By the way, Ikedayama also has a Japanese-style garden, Ikedayama Park, which was developed in the back garden of the former daimyo's mansion, and Nemunoki Garden (Silk Tree Garden), which is on the site of the birthplace of the current Empress Michiko, are very famous.
Shoto area (Shibuya City)
Although it is within walking distance from the popular tourist area of Shibuya, it is a quiet residential area where celebrities and public figures have their own luxurious residences. It is also characterized by art galleries and cultural facilities, including the Shoto Museum of Art and Toguri Museum of Art.
Seijo area (Setagaya City)
In Setagaya City, where there are many wealthy people, the area around Seijogakuen-mae Station on the Odakyu Line has long been a high-class residential area on a small hill, and there are many mansions built on the hill. With Seijo Gakuen school, which has a history of over 100 years since its foundation, it has an aspect of being an academic city, but it is also dotted with historical sites such as Kitami Fudoson. Kunio Yanagida, a famous Japanese folklorist, was involved in the town planning, and it is also known as a town where cultural figures such as Hakushu Kitahara lived. The Denenchofu area in Setagaya is also one of Japan's leading luxury residential areas.
Minami-Azabu/Moto-Azabu area (Minato City)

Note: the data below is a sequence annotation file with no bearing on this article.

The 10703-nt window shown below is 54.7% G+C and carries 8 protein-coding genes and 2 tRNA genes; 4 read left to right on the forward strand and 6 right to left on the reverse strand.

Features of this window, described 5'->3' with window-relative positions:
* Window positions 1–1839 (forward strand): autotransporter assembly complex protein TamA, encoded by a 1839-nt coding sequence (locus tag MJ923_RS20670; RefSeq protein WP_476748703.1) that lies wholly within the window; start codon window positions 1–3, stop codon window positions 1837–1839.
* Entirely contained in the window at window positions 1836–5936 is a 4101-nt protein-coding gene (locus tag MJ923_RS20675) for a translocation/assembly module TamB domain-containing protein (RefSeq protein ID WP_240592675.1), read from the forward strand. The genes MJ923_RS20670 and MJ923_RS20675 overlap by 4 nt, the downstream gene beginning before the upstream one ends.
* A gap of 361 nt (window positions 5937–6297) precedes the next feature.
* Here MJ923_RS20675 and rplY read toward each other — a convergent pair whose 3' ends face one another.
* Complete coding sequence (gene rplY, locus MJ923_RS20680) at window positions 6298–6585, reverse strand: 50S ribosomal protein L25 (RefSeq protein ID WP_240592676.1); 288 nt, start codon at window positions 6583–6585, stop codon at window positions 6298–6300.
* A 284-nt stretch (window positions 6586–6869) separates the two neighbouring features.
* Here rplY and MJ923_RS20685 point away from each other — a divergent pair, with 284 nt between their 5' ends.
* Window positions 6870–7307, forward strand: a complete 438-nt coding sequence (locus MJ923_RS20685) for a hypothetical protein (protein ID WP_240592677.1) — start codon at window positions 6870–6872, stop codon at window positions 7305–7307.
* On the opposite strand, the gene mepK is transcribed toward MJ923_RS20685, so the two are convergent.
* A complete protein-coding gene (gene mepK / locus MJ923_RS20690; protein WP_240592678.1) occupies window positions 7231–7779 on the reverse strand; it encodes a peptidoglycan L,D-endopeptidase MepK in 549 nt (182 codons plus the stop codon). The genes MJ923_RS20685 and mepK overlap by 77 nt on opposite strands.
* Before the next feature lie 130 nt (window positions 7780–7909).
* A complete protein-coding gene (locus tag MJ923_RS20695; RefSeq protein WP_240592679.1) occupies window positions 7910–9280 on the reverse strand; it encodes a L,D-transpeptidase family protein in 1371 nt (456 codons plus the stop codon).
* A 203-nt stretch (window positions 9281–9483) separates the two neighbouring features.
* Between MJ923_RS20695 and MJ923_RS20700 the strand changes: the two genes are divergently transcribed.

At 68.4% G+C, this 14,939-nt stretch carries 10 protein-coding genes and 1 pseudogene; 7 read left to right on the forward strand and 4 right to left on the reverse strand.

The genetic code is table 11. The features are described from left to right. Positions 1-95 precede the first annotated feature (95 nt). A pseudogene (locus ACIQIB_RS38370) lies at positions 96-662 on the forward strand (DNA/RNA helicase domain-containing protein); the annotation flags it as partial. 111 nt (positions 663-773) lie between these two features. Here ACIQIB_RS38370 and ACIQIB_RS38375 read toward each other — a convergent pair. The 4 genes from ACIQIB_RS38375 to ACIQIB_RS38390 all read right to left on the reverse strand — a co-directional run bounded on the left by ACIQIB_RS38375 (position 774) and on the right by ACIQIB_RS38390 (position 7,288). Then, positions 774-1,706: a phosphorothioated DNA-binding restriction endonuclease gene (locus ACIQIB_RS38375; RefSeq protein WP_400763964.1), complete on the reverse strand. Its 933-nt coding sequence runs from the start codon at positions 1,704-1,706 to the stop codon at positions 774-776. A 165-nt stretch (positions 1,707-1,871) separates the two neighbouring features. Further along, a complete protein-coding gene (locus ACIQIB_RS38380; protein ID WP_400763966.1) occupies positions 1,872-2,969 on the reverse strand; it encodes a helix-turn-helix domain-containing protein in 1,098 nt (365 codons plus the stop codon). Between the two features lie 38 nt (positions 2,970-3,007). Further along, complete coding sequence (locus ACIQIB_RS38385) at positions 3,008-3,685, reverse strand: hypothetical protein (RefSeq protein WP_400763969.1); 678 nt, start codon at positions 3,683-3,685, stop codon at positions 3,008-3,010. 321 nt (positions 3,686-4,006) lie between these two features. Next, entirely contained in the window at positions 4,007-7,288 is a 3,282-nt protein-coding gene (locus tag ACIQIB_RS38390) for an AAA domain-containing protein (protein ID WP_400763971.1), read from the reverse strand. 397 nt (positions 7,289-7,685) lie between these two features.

Minami-Azabu and Moto-Azabu are Japan's leading luxury residential areas. There is Azabu Juban shopping street within walking distance, and although it is an area with many slopes and temples and shrines, there are embassies and international schools from countries around the world such as France, Germany, and Switzerland, so you can enjoy an international atmosphere too.
It is also within walking distance from Roppongi, which has many museums, movie theaters, and restaurants. It is also known as a gourmet town, dotted with restaurants run by famous chefs and hidden restaurants frequented by celebrities.
Shirokane/Shirokanedai area (Minato City)
For those of you who know Japan, when you hear the name of Shirokane/Shirokanedai, you may think of the Japanese word “shiroganese”. This is a term coined by a certain popular women's fashion magazine and refers to full-time housewives living in the Shirokane/Shirokanedai area. In particular, the appearance of shopping on Platinum Street, where fashionable cafes and boutiques gather, has become a symbol of celebrity women.